Once I actually worked out the swivel head was for hard floors, (aren’t instructions marvellous?) I was sold. This little sucker (pun fully intended – sorry!) is amazing. I had a go with it in my ensuite, which is small but has annoying little gaps. There’s one about 10cms wide between the vanity and the shower, and of course it was home to a whole warren of dust bunnies because who can be bothered to pull the head off the vacuum cleaner and get down there? Ha! The swivelly head just went in sideways. Take that, dust bunnies. By this stage, I was starting to talk to the Dyson – we’d become quite friendly.

The tangle free turbine tool is actually an upholstery brush to get rid of hair. I decided to test this in the back of my friend’s car. She fosters dogs, and her latest is an enormous mastiff cross with short white hair that gets everywhere. Before we tested the Dyson, she’d had a go with her vacuum and got nowhere. Ten minutes with the turbine tool, and the back of her car was looking better than it had before she’d got the dog!

dyson cinetic big ball animal pro turbine tool

What’s the verdict on the Dyson Cinetic Big Ball Animal Pro?

I feel like I’m raving about this vacuum cleaner so much that you’re going to think that it’s because Dyson gave it to me to try out. But I have to say that I’m genuinely impressed with this thing.

  • it’s really easy to use (even if you don’t read the instructions!)
  • it’s not heavy, and you don’t get backache using it
  • the suction is amazing – I can’t believe how much dust and debris this thing has picked up off my carpets
  • the tools are actually useful
  • it’s light enough for kids to use
  • emptying the dust out is unbelieveably simple
  • it’s well designed

What didn’t we love?

  • My husband wasn’t keen on the fact that there was no place to store the tools
  • My kids don’t love the fact that it’s so easy to use that now I’m making them use it!
  • There’s no denying that these are expensive vacuum cleaners. But if you’ve got allergies, asthma or pets and kids, I reckon it’s worth it.

I actually looked into buying a Dyson late last year when my asthma flared up. If I’d realised how good they were, I’d have bought one then. And as for my friend with the foster dogs, she’s going shopping this weekend!

Disclaimer: Dyson sent me the Dyson Cinetic Big Ball Animal Pro to review. I’m glad I loved it, but you can be assured that if I didn’t, I’d have let you know! All opinions are my own.

How to Detox Your Kitchen

detox your kitchen

detox your kitchen

When you’ve got children, you spend an awful lot of time in the kitchen – making breakfasts, lunches, dinners, and endless snacks. So how do you make sure that your kitchen is the safest environment possible for you and your family? You detox your kitchen!

Start by having a look at the chemicals that you use.

Cleaning products

Ditch the disinfectants – avoid any products that contain microban, triclosan or other synthetic disinfectants. Go with natural soaps like Dr Bronner’s and add your own antibacterial essential oils.

Go through your cleaning products and remove any that have ‘caution’ on them. Choose an eco-friendly brand like ecostore. You’ll find greener alternatives to all your kitchen chemicals like dishwash powder and tablets (I swear by ecostore’s!), surface sprays, and dishwash liquids.

If you swear by your disinfecting surface sprays, try making your own with a spray bottle of water to which you’ve added a few drops of each of eucalyptus and tea tree essential oils – cuts through grease as well as being naturally antibacterial.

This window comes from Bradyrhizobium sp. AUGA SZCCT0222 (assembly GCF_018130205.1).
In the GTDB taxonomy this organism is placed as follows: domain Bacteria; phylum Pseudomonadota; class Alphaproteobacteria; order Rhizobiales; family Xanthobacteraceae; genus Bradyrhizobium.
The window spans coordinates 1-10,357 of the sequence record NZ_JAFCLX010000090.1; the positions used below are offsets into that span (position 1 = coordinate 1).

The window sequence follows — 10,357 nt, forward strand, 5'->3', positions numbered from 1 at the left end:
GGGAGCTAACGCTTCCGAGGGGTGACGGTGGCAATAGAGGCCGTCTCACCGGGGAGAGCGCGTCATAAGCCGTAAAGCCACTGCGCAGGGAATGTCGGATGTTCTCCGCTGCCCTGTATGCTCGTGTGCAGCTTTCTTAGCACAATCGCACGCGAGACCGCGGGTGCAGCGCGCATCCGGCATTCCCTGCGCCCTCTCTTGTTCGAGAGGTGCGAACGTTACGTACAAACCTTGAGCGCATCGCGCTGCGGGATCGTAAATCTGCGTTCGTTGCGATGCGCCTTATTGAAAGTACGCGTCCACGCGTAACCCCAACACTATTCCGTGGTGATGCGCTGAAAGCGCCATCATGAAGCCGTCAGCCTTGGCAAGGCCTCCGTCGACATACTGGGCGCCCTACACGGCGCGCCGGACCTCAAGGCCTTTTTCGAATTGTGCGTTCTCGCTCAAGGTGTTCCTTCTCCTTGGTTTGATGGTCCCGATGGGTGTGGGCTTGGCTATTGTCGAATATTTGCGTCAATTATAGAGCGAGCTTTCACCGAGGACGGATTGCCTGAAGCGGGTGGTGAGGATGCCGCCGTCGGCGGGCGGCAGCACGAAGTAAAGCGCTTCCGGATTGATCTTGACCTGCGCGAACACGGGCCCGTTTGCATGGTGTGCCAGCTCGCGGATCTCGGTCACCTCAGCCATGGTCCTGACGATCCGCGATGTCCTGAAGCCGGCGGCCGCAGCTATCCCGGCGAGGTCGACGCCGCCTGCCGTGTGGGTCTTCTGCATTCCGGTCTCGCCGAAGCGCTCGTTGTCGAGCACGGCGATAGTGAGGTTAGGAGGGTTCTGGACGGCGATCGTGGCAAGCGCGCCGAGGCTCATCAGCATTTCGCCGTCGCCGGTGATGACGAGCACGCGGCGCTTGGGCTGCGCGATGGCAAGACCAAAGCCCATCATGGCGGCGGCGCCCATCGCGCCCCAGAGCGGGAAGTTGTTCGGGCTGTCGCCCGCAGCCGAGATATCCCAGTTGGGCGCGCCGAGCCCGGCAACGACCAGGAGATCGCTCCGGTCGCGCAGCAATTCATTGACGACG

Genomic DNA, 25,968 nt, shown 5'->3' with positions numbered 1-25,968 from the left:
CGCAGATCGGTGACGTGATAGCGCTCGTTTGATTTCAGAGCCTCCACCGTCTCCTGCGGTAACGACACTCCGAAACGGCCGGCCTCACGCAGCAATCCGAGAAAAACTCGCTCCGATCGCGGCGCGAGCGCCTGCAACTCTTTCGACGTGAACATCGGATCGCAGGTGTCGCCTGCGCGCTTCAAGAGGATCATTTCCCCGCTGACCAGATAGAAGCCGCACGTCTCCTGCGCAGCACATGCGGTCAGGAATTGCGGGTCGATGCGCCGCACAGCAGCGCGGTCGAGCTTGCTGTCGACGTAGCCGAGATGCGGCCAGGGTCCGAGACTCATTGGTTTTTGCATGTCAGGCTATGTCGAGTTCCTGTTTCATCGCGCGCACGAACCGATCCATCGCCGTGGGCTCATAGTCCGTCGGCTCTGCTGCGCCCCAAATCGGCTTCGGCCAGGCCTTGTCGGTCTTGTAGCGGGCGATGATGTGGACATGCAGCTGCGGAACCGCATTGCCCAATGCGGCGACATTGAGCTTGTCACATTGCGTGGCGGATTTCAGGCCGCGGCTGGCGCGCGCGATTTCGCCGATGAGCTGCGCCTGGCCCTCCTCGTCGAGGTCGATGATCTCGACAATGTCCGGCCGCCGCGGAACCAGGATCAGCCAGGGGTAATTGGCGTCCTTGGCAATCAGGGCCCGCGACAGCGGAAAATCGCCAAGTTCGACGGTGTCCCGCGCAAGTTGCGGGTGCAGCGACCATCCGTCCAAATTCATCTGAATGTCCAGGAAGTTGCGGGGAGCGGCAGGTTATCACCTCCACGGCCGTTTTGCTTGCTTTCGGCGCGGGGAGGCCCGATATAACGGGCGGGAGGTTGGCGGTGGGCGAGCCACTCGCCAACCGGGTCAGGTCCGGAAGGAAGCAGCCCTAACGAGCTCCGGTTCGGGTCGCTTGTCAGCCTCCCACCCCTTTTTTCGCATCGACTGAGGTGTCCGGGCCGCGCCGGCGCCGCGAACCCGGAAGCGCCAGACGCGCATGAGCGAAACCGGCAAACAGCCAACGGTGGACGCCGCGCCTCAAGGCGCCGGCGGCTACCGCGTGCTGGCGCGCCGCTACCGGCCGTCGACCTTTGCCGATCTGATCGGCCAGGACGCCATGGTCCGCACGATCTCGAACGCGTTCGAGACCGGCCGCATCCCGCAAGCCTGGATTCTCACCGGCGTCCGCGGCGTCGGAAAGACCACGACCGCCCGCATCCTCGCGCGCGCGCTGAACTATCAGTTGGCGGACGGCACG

Chill out a little when it comes to germs. We’re not advocating that you stop washing your hands before you prepare dinner, but a little dirt is good for everyone. The rise of allergies and asthma in the western world is thought to be because children are not being exposed to enough germs, allowing them to develop their immune systems.

Scrub chopping boards between uses and stand them in the sun to bleach when you can.

Wash tea towels, sponges, and dishcloths everyday in the washing machine or dishwasher. I use colour coded facewashers, blue in the kitchen, green for floor spills, pink for bathroom, etc. You can sterilise sponges by putting them in the microwave for 30 seconds, too.

Reduce your paper waste in the kitchen. Paper towels are chlorine bleached, so try to choose TCF (totally chlorine free) or unbleached paper towels and napkins. Or even better, make the change to cloth – cloth napkins, tea towels, and tablecloths are so much nicer than disposable ones!

Food storage

Invest in better food storage. Go for glass, ceramic or stainless steel. Re-use glass jars that have had food in them, and go with old fashioned canisters for dry goods.

If you must use plastic food storage, choose BPA free and phthalate free, and make sure that it is a safe plastic. [link] As a rule of thumb, the more flexible the plastic, the more phthalates it will contain.

Ditch the glad wrap! If you’ve got leftovers, you can cover stuff with a plate instead. We’ve been doing this for years at home. You can also use baking paper or waxed paper with a rubber band around the top.

Cooking utensils

Go with BPA free by choosing wood, bamboo or stainless steel utensils. Silicone is a safer plastic alternative, too.

Say no to Teflon and non-stick cookware. Choose cast iron, stainless steel, glass, enamel or ceramic coated pans instead.

Other things to think about

Filter your water with a good water filter that will remove toxins from your tap. Go with a carbon ceramic filter or a reverse osmosis system.

Rethink the microwave – it emits EMF’s and irradiates your food. Reheat food on the stovetop instead. It’s faster, and it heats through more evenly.

To avoid EMFs, stand away from the microwave when you’re using it, and stand back from the induction cooker and flashing digitals.

Skip the air fresheners. Empty the rubbish every day, get a couple of plants in (go even more eco and keep some herbs on the windowsill) and wipe your rubbish bin down with an essential oil if you want a nice smell.

Images: Depositphoto

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Detox Your Home: The Bathroom

The bathroom is a place where you use lots of chemicals – not just how you clean the bathroom, but all the chemicals you put on your body, everyday.